We’re beginning to hear more and more about rising rates of Alzheimer’s.
It’s a frightening reality, but in many ways, we’re making significant progress. Each additional piece that’s unlocked, brings us closer and closer to a solution. Although there is no cure for Alzheimer’s, if we’re able to identify the potential cause, we may be able to intervene.
Based on a recent study, glucose deprivation has been linked to memory impairment. If you have been wondering whether or not your memory blips are a normal part of aging, or something more serious — it’s important to put your mind to rest.
Here is what some of the latest research has uncovered.
A Decline In Glucose Levels May Lead to Memory Loss
Regardless of your age, your body relies on glucose in order to fuel cells. This is particularly the case within your brain, especially within your hippocampus. This region of the brain helps you both process and store memories — which has been a key area of interest for researchers.
Recently, a study out of Temple University in Philadelphia, found that glucose deprivation does, in fact, trigger cognitive decline. More specifically, this decline in glucose levels may be one of the first critical signs of Alzheimer’s disease. Appearing in the early stages, when neurons are starved of glucose, they die.
This topic has been up for debate for quite some time, with scientists divided on whether or not low glucose was a cause — or a dysfunction based on neurological changes. Based on these new findings, the link between diabetes and dementia appears to have strengthened.
Recommended reading: Is There a Link Between Dementia and Diabetes
It’s well understood that insulin resistance, a symptom of type 2 diabetes, is a significant risk factor for dementia. So, how does this effect within the brain influence memory?
Based on advancing technology, including the use of PET scans, researchers have been able to detect changes in the brain associated with cognitive decline. The hippocampus continues to be a key area of concern. This is especially the case while focusing on declining glucose levels.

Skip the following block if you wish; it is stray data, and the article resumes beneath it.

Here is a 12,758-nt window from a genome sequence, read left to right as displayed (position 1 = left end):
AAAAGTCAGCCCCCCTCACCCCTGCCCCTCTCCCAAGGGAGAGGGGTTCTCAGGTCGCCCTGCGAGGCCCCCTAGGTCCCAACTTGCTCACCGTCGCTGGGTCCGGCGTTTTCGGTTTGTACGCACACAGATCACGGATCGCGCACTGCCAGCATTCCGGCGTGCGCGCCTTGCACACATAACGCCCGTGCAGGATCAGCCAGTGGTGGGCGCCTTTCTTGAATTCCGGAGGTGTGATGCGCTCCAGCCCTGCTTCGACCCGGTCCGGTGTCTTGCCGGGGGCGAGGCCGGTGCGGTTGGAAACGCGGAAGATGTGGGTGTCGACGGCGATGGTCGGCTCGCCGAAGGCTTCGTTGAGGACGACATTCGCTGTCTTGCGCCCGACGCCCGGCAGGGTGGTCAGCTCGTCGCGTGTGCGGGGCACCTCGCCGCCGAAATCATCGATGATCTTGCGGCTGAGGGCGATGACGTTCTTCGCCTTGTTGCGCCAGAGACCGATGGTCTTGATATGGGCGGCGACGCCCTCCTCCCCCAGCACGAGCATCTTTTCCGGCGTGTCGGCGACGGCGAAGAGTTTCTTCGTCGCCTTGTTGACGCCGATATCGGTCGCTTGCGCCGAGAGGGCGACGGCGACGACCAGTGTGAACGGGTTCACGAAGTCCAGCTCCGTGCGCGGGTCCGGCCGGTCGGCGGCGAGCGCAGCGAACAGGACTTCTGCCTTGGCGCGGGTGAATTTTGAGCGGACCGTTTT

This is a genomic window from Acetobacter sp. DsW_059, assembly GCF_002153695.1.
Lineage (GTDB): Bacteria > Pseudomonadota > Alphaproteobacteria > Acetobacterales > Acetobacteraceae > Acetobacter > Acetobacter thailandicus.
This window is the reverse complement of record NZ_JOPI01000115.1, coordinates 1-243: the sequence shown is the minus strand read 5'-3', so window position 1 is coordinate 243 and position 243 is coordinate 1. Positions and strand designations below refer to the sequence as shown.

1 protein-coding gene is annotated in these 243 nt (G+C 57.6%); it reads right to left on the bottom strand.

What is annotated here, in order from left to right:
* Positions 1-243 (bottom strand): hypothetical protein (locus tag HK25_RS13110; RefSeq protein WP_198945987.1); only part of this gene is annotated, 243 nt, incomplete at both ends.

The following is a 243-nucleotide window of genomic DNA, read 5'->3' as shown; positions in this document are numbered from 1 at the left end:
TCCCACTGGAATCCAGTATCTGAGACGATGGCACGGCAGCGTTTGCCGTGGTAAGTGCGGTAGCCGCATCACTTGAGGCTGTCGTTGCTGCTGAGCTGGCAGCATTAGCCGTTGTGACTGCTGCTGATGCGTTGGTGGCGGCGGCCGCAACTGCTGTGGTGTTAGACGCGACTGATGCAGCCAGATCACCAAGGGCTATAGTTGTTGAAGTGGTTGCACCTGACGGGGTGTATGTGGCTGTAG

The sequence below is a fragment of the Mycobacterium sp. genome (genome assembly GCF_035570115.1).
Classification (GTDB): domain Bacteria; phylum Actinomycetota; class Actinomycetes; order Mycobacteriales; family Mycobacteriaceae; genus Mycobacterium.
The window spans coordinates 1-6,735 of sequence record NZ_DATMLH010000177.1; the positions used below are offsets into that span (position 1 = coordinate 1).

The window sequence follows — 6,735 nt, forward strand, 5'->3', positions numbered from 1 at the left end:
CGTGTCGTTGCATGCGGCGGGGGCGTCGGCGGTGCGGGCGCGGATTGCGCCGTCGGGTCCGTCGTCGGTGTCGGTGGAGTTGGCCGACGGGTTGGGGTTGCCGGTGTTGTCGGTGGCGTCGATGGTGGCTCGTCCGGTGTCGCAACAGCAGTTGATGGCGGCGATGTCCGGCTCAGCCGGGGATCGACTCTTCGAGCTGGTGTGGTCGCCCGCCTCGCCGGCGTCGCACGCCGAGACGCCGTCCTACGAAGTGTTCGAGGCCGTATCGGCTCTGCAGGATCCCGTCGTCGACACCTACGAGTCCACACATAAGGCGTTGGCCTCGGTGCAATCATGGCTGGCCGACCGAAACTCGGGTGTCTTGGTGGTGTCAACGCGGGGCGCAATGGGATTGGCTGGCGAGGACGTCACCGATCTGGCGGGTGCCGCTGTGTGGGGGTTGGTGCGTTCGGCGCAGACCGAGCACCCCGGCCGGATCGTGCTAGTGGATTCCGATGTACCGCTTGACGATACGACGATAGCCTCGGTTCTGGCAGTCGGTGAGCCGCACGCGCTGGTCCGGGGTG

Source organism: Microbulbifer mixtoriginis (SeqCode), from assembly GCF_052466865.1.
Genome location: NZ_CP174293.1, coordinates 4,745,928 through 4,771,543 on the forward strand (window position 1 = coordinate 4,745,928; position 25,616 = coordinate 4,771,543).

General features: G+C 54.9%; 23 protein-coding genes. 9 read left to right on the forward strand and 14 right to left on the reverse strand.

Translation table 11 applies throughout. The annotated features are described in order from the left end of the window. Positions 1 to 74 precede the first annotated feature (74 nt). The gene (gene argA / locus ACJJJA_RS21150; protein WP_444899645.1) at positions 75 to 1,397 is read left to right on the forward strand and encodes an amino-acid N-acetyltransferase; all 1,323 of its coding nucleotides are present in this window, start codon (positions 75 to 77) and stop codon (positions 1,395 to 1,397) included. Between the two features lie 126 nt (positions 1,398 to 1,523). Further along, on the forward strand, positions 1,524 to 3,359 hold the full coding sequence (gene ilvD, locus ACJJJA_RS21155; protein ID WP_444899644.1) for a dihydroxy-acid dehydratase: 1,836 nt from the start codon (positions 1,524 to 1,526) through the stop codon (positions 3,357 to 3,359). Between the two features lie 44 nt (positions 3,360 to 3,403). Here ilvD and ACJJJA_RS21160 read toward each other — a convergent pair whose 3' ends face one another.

This was the first study of its kind to detect a relationship between glucose deprivation, memory impairment, and the accumulation of tau in the brain. This protein is what begins to form ‘tangles’ — furthering neuronal death.
A greater concentration of tau tangles, was associated with more severe dementia symptoms. This was perhaps the most exciting discovery, however:
Based on this research, a new protein was discovered, known as p38.
Based on glucose deprivation, p38 is activated, which could potentially be some sort of defence mechanism.
Long-term, however, this protein increases the presence of tau — making cognitive impairment worse. Meaning, p38 could be directly involved in the development of Alzheimer’s.
Of course, the next step would be ‘switching off’ p38 to see how it affects memory impairment — despite the presence of glucose deprivation. In this recent study, this is exactly what researchers found and reported:
While studying mice bred to showcase tau pathology and memory impairments, the impact of glucose deprivation was key.
Around the age of four months (equivalent to 26 to 32 in human years), mice were given a compound that stops glucose from entering cells.
In maze tests, those who were glucose-deprived, did worse than the control group. They also showcased abnormal synaptic function, indicating that neural pathways were being broken down.